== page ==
The BMW art test is slowly becoming more and more of a fully formed idea and I've got to the point where I can start making assets which I'm planning to do on Thursday. Below is the white box showing the idea of what I'm going to make but I don't feel I have the time to paint it even though I would quite like to. At this point I'm uncertain whether I will use Max, UDK or Cry to render the images, I'm wanting to do it in Cry but that is teaching myself another program so may not be the best choice. Again I'm behind schedule but I have planned out what assets I'm going to make and how I'm going to go about it.
Final Idea, unpainted to save time.

My initial idea of a subterranean modern art house.
My second idea, questioned/shot down because of the grimey-ness BMW being a more premium brand.

First whiteboxing of a dock scene, I thought it was far too large scale with not enough modular pieces.

Monday, 2 December 2013

Elements of Game Design: Visual Composition

Visual composition is a very simple concept but is incredibly difficult to use effectively. It is simply the arrangement of visual cues whether in a still image, video or interactive experience. It is one of the key aspects to art which is often overlooked by art students but is studied thoroughly by successful artists.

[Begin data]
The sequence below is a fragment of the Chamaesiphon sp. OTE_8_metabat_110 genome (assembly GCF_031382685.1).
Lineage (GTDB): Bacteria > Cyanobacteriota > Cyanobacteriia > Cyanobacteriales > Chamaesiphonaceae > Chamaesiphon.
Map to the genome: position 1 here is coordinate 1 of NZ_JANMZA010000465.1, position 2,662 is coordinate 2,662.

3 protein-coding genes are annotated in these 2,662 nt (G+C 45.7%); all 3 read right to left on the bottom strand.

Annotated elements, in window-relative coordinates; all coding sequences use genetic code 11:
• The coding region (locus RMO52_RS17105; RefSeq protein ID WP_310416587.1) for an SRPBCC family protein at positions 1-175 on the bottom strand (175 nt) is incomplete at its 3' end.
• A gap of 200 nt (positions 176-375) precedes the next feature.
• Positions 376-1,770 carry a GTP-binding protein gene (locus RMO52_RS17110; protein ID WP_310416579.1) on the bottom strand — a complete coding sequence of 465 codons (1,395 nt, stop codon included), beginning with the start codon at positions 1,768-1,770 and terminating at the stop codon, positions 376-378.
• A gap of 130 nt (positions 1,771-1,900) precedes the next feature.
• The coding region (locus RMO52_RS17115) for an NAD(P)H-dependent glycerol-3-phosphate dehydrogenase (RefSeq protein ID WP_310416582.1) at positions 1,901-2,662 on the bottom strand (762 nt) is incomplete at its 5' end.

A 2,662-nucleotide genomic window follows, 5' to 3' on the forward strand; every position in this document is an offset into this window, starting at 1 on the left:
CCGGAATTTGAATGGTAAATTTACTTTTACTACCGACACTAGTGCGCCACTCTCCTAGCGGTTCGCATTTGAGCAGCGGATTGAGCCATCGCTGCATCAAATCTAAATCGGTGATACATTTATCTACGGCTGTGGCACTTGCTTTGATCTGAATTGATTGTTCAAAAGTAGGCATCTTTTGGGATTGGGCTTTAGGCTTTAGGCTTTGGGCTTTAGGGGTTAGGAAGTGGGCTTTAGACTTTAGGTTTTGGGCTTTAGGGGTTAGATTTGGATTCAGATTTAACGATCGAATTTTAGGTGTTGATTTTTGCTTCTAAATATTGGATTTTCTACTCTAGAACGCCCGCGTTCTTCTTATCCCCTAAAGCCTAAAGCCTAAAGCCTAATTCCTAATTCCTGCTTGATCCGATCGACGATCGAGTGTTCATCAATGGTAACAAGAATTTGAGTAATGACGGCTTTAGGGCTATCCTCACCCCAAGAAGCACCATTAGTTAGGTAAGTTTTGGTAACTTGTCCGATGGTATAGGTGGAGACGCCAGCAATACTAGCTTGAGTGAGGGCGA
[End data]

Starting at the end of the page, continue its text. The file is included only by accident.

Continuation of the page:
Leonardo Fibonacci helped the study of composition to no end, much of what we know in terms of how to arrange images is down to his work in mathematics. The Fibonacci sequence led to a better understanding of "The Golden Ratio", this had already been discovered and used by ancient Greek sculptors such as Phidas. "The Golden Ratio" is represented in maths as the Greek letter phi, Φ, this is important as it shows us composition has been studied for thousands of years but more importantly composition is a fairly mathematical concept. It is important to remember the roots of these things and to remember that the old masters, whether you are talking about the Renaissance painters or the Greek sculptors, were not artists as artists are seen today. They were scientists, philosophers and mathematicians, if anything their art work came from this study and intrigue into understanding what was around them and how to communicate that understanding.